Ingrid Alongi isn’t like most CEOs. While it’s typically understood that the CEO’s job is to be the salesperson and face of a brand, Alongi tends to spend more time focusing on the work conditions and employee happiness of her company, Quick Left. In fact, she’s so unlikely to talk about herself or her company that, while sitting with her for dinner during Big Omaha, the subject of Quick Left came up (not from her, mind you) and I said that I really needed to talk to someone from there to find out their story.
Imagine my surprise when I found out that the very best person to tell that tale was sitting across the table from me.
“I never said to myself growing up or whatnot — ‘One day I want to be a CEO.’ I’ve always imagined myself as a team leader or a team builder, and an implementor of a vision…I can learn to be better in public over time, but in the meantime, I have the respect and trust of my team and the company I run. That’s a bit harder to earn than putting on a better public face.
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The vision of Quick Left, it would seem, is to be somewhat of a technical cofounder as-a-service. It’s a Web and mobile apps design and development company that partners with others of various sizes in order to help them make the important decisions that they might not be qualified to decide themselves. As Alongi tells me, “we can weed through whether they should ignore pressure for features, versus what they shouldn’t ignore.”
With a list of clients that includes everything from TechStars startups to names like Photobucket and Awe.sm, the curriculum vitae of Quick Left is already impressive, and it’s growing. I was curious, then, as to what level of growth that the company felt it was best to bow out gracefully, rather than continue working with a company.
“It depends on the company. We have some companies with whom we’ll always been their development partner because they don’t want to hire or manage at that level. But for others, the answer is for them to hire at the first or second iteration of their launch.”
This is one of the areas where Quick Left separates itself from the rest of the pack. “We’ll help them interview,” Alongi said. “We’ll pair them with candidates and we can help them to ensure that the person that they’re hiring is who they say that they are, because we have the experience to understand the work that’s being done.”
The company also keeps an open-book policy, whereby it goes over the financials and clients with its employees each quarter. Everyone at Quick Left knows what money is coming in the door, as well as where it’s coming from. It’s that “keep it personal” mentality that has been part of the company’s success, but Alongi tells me that her concern lies more with the culture inside the office.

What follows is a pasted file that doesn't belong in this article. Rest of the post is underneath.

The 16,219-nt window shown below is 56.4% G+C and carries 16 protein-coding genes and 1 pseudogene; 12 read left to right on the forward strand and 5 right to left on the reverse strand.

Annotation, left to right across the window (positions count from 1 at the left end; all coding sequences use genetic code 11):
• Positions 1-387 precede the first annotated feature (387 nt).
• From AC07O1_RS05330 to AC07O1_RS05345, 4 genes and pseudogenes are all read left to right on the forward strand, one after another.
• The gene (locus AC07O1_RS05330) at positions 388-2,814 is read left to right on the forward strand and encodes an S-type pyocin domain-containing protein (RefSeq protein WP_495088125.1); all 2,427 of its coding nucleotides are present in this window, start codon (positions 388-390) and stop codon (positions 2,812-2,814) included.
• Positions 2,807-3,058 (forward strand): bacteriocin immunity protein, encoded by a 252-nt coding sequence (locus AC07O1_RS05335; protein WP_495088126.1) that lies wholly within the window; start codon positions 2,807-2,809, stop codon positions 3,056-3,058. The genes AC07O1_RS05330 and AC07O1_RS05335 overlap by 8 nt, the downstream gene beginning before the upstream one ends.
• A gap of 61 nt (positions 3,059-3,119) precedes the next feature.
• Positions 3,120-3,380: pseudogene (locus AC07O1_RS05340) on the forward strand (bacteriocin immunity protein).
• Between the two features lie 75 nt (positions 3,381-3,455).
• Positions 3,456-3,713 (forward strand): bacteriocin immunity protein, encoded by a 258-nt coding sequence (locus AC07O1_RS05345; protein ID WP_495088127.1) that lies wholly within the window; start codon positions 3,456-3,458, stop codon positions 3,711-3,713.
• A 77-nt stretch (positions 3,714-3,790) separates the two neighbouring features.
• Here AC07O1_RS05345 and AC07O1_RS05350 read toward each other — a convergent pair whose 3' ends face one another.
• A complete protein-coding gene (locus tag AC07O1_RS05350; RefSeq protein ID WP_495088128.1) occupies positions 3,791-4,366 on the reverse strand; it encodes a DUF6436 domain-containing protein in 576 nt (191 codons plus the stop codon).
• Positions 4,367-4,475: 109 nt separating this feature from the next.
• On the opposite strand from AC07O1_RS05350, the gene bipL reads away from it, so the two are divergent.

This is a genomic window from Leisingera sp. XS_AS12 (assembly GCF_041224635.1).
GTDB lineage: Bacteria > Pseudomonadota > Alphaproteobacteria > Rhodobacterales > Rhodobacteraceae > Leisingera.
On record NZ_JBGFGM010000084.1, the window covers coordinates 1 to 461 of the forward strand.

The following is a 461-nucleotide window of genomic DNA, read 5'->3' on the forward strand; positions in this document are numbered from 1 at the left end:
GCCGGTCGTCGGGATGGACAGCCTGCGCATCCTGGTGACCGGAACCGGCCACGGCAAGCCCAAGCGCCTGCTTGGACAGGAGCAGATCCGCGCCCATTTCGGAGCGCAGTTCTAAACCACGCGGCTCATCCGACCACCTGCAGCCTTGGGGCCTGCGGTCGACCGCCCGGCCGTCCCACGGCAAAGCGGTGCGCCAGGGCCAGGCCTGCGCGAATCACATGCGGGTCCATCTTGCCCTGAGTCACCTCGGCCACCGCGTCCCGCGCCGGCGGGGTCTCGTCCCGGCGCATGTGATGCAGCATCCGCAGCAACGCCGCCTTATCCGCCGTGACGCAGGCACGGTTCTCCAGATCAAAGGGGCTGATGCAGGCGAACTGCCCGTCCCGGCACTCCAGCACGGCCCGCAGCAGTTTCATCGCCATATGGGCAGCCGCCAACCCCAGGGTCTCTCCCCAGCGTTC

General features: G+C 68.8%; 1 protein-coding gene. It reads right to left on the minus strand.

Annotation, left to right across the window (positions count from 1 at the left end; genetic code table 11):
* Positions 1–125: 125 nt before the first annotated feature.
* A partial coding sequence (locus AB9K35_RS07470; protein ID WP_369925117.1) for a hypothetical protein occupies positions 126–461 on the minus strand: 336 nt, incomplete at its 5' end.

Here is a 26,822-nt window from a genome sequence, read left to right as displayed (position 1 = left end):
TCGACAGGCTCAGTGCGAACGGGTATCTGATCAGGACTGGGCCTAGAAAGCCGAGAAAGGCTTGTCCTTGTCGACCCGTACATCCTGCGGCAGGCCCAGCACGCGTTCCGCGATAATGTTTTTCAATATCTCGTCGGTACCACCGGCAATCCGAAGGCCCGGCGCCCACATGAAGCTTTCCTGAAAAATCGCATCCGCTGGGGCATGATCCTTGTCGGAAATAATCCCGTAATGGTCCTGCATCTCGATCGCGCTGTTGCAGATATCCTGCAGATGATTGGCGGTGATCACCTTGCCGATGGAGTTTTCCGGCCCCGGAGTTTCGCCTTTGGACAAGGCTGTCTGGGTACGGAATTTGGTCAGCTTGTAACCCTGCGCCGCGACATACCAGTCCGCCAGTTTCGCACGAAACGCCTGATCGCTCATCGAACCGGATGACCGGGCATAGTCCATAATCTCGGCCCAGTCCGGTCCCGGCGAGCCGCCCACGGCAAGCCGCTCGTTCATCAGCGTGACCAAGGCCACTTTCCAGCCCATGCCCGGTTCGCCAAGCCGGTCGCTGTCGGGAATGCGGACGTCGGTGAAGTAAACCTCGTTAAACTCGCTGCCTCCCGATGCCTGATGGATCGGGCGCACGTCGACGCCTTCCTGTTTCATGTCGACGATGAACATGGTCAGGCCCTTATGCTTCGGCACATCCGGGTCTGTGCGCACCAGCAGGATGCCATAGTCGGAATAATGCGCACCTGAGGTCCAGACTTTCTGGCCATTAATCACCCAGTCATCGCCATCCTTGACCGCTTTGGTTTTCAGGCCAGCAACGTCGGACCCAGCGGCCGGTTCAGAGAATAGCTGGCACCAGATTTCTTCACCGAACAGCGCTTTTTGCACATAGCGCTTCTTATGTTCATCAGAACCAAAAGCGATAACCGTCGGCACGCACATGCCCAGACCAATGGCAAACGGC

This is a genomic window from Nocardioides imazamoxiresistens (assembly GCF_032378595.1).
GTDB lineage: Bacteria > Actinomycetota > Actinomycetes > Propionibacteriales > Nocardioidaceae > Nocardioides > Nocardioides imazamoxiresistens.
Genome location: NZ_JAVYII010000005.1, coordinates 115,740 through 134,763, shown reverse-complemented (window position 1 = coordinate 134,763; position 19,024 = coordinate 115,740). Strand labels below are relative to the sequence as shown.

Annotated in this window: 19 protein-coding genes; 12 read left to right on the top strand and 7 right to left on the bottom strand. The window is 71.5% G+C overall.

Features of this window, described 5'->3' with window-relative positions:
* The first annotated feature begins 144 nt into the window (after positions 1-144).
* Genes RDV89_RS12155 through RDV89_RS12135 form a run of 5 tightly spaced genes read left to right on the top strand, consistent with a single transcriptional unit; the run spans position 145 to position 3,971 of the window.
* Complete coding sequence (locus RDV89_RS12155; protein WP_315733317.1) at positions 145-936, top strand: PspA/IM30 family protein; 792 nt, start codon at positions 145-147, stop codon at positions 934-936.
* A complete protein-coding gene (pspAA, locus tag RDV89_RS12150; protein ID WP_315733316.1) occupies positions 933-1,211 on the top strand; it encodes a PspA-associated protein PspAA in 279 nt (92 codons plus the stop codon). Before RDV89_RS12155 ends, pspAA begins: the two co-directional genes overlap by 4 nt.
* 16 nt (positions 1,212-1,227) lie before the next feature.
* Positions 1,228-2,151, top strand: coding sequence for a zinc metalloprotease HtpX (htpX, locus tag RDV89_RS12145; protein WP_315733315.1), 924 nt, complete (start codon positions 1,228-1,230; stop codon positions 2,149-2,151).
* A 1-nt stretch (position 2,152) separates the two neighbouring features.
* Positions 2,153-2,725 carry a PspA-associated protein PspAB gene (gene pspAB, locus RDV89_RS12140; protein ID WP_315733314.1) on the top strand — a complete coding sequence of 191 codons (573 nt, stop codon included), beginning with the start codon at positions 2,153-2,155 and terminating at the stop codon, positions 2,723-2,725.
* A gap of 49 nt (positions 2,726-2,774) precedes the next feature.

“We have to let our work speak for itself, and so I put a lot of work on the inside of the company to give people an environment where they can be creative. Every time the team goes out and does things in the conference scene, their energy and the life that they have speaks for itself.”
Which takes us back to Alongi herself, and why she’s your atypical CEO. According to her, “there’s no reason for me to have to brag. The integrity of our staff is really important and their work speaks for itself.” But then again she hails from the agency world where “everything was driven by fixed-cost projects hard deadlines and they did a huge disservice to the software industry. We’ve spent years trying to clean up that mess.”
The landscape is changing for the better, it would seem. As consumers are placing more value onto intangible goods, companies are getting better at understanding the value proposition of a company like Quick Left and what they can build. “We have a lot more tools now that can give people transparency about why things cost a certain amount. I still come up against agencies who will fixed-bid something, only to lure someone into the sale and then have to turn around later and tell a client that a job can’t be finished for that amount of money.”
If transparency is paramount, then Quick Left has it in spades. Alongi likes to think of the company as sort of a therapist. You tell them your problems and the company uses technology to find a solution. Nothing hidden, nothing missing, it’s an open line of dialogue between a customer and a service provider.
I finished my talk with Alongi by asking what has come to be my favorite question – “What should I have asked you? What is imperative for people to know?”
“People think that we’re just this no-name, small development shop in Boulder, but that couldn’t be further from the truth. We have an exceptionally strong engineering team and we’re getting more involved with the community. Our developers are becoming more well known.”
Quick Left isn’t alone in its field. There are competitors such as Pivotal Labs and Thoughtbot, but the still-emerging app economy leaves plenty of room for more players on the field. To make sure that Quick Left continues to stand out, Alongi will maintain that culture-focused direction. Whether it’s new offices, new computer, plenty of time off or hiring the right people and making a position for them, Quick Left is aiming to be the development house of choice and it is tracking right on course.
This post is part of our contributor series. The views expressed are the author's own and not necessarily shared by TNW.
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